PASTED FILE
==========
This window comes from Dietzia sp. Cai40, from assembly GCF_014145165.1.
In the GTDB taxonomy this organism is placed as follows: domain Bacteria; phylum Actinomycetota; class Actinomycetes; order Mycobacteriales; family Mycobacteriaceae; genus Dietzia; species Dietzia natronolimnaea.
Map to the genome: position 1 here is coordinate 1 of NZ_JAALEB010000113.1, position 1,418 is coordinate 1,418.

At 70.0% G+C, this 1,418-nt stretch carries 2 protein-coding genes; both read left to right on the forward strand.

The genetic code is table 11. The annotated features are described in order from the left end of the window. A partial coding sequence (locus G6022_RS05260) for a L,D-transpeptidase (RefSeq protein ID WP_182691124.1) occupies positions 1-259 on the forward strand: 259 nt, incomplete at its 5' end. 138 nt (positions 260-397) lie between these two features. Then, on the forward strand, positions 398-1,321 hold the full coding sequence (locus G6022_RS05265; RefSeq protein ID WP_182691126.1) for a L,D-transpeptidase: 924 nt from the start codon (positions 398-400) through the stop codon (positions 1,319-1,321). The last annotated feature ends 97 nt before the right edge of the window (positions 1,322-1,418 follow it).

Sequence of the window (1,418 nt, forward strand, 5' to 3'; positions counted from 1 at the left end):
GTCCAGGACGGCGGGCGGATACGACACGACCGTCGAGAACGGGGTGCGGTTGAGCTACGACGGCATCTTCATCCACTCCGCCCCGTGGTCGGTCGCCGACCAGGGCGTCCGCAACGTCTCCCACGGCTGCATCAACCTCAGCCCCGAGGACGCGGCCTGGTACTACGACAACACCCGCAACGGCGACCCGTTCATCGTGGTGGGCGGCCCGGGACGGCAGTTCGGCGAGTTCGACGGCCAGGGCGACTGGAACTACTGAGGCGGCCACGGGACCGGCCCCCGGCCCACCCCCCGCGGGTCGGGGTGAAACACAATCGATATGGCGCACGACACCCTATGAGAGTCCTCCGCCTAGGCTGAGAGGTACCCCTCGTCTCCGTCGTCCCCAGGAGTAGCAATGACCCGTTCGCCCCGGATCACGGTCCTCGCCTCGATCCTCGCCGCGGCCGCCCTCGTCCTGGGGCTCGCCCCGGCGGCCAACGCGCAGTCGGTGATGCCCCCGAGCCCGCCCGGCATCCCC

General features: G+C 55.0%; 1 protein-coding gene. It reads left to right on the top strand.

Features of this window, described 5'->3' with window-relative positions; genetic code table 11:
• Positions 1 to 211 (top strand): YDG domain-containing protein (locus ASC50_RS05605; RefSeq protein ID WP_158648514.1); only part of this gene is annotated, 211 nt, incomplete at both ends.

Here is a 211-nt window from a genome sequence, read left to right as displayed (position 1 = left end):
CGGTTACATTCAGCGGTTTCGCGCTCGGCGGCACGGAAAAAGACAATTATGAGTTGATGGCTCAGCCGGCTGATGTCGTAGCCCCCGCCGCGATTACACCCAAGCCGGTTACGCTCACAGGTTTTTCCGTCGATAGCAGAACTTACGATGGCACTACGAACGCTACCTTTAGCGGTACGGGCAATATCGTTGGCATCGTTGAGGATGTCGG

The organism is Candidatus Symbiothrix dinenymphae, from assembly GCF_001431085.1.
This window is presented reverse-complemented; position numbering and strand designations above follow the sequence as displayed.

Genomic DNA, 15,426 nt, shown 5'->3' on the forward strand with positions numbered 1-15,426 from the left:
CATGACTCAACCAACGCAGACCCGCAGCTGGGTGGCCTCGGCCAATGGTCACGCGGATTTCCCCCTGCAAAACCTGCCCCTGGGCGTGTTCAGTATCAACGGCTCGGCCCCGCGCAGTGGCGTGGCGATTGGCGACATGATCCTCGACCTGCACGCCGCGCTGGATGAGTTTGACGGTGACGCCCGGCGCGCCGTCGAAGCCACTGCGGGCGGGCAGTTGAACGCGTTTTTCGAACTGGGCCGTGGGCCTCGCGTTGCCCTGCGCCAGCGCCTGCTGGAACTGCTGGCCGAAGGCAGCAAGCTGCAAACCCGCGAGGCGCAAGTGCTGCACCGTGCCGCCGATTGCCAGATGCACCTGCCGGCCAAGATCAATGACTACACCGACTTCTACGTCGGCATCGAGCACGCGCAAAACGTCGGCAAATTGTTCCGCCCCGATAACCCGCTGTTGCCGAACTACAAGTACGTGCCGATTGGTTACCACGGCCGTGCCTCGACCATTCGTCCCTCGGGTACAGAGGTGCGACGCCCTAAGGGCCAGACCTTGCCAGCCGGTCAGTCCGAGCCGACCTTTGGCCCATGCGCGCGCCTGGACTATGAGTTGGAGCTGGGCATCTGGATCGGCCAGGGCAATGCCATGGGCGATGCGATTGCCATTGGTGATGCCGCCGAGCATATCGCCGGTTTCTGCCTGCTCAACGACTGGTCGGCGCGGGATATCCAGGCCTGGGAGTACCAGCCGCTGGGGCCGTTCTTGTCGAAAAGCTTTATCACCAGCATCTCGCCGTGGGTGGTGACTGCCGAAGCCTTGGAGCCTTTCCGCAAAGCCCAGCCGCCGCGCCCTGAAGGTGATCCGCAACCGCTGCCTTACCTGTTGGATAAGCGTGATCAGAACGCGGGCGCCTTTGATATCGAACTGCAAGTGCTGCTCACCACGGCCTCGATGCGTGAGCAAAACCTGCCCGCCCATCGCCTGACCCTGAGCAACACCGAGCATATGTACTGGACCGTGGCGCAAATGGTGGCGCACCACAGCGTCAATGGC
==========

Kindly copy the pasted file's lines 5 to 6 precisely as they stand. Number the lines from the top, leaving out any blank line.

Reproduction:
The genetic code is table 11. The annotated features are described in order from the left end of the window. A partial coding sequence (locus G6022_RS05260) for a L,D-transpeptidase (RefSeq protein ID WP_182691124.1) occupies positions 1-259 on the forward strand: 259 nt, incomplete at its 5' end. 138 nt (positions 260-397) lie between these two features. Then, on the forward strand, positions 398-1,321 hold the full coding sequence (locus G6022_RS05265; RefSeq protein ID WP_182691126.1) for a L,D-transpeptidase: 924 nt from the start codon (positions 398-400) through the stop codon (positions 1,319-1,321). The last annotated feature ends 97 nt before the right edge of the window (positions 1,322-1,418 follow it).

Sequence of the window (1,418 nt, forward strand, 5' to 3'; positions counted from 1 at the left end):